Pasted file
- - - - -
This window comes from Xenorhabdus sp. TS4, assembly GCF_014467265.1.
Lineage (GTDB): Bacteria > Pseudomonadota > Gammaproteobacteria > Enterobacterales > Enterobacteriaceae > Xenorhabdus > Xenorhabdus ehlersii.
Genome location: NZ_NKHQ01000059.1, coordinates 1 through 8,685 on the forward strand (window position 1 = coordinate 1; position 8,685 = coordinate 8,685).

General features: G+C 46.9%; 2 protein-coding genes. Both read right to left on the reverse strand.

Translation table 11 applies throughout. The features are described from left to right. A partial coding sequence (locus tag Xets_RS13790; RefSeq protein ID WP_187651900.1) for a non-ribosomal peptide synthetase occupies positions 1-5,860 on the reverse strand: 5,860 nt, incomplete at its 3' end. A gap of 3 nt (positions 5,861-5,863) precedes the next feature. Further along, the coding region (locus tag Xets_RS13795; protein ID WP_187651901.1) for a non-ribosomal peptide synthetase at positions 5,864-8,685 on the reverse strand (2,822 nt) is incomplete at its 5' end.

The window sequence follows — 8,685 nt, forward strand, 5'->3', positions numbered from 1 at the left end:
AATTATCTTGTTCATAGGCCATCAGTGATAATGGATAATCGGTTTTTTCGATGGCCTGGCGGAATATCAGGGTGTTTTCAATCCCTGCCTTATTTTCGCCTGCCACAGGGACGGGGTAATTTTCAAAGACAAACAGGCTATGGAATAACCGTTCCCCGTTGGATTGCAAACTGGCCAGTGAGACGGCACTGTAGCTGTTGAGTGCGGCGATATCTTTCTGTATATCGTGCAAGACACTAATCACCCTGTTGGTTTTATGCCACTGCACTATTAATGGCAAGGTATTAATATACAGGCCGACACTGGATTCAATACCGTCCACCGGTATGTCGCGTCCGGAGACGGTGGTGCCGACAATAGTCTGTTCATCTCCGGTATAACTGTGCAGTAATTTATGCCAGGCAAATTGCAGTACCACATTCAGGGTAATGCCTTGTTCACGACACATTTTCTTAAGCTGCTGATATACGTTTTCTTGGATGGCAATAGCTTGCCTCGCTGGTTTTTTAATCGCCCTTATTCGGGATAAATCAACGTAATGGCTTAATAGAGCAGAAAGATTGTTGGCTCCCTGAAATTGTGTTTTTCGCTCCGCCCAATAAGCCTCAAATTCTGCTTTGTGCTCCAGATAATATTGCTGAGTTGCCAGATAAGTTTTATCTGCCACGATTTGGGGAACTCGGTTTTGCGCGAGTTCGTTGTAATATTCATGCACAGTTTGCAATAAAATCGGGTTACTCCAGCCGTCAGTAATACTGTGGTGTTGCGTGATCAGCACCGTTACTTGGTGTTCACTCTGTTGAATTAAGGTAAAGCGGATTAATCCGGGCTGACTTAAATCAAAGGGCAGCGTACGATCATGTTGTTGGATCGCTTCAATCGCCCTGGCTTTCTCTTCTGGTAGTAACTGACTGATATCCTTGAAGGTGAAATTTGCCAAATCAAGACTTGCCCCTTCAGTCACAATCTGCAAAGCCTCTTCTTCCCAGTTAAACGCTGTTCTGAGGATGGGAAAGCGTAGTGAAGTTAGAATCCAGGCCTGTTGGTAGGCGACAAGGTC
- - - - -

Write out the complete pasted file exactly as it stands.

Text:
This window comes from Xenorhabdus sp. TS4, assembly GCF_014467265.1.
Lineage (GTDB): Bacteria > Pseudomonadota > Gammaproteobacteria > Enterobacterales > Enterobacteriaceae > Xenorhabdus > Xenorhabdus ehlersii.
Genome location: NZ_NKHQ01000059.1, coordinates 1 through 8,685 on the forward strand (window position 1 = coordinate 1; position 8,685 = coordinate 8,685).

General features: G+C 46.9%; 2 protein-coding genes. Both read right to left on the reverse strand.

Translation table 11 applies throughout. The features are described from left to right. A partial coding sequence (locus tag Xets_RS13790; RefSeq protein ID WP_187651900.1) for a non-ribosomal peptide synthetase occupies positions 1-5,860 on the reverse strand: 5,860 nt, incomplete at its 3' end. A gap of 3 nt (positions 5,861-5,863) precedes the next feature. Further along, the coding region (locus tag Xets_RS13795; protein ID WP_187651901.1) for a non-ribosomal peptide synthetase at positions 5,864-8,685 on the reverse strand (2,822 nt) is incomplete at its 5' end.

The window sequence follows — 8,685 nt, forward strand, 5'->3', positions numbered from 1 at the left end:
AATTATCTTGTTCATAGGCCATCAGTGATAATGGATAATCGGTTTTTTCGATGGCCTGGCGGAATATCAGGGTGTTTTCAATCCCTGCCTTATTTTCGCCTGCCACAGGGACGGGGTAATTTTCAAAGACAAACAGGCTATGGAATAACCGTTCCCCGTTGGATTGCAAACTGGCCAGTGAGACGGCACTGTAGCTGTTGAGTGCGGCGATATCTTTCTGTATATCGTGCAAGACACTAATCACCCTGTTGGTTTTATGCCACTGCACTATTAATGGCAAGGTATTAATATACAGGCCGACACTGGATTCAATACCGTCCACCGGTATGTCGCGTCCGGAGACGGTGGTGCCGACAATAGTCTGTTCATCTCCGGTATAACTGTGCAGTAATTTATGCCAGGCAAATTGCAGTACCACATTCAGGGTAATGCCTTGTTCACGACACATTTTCTTAAGCTGCTGATATACGTTTTCTTGGATGGCAATAGCTTGCCTCGCTGGTTTTTTAATCGCCCTTATTCGGGATAAATCAACGTAATGGCTTAATAGAGCAGAAAGATTGTTGGCTCCCTGAAATTGTGTTTTTCGCTCCGCCCAATAAGCCTCAAATTCTGCTTTGTGCTCCAGATAATATTGCTGAGTTGCCAGATAAGTTTTATCTGCCACGATTTGGGGAACTCGGTTTTGCGCGAGTTCGTTGTAATATTCATGCACAGTTTGCAATAAAATCGGGTTACTCCAGCCGTCAGTAATACTGTGGTGTTGCGTGATCAGCACCGTTACTTGGTGTTCACTCTGTTGAATTAAGGTAAAGCGGATTAATCCGGGCTGACTTAAATCAAAGGGCAGCGTACGATCATGTTGTTGGATCGCTTCAATCGCCCTGGCTTTCTCTTCTGGTAGTAACTGACTGATATCCTTGAAGGTGAAATTTGCCAAATCAAGACTTGCCCCTTCAGTCACAATCTGCAAAGCCTCTTCTTCCCAGTTAAACGCTGTTCTGAGGATGGGAAAGCGTAGTGAAGTTAGAATCCAGGCCTGTTGGTAGGCGACAAGGTC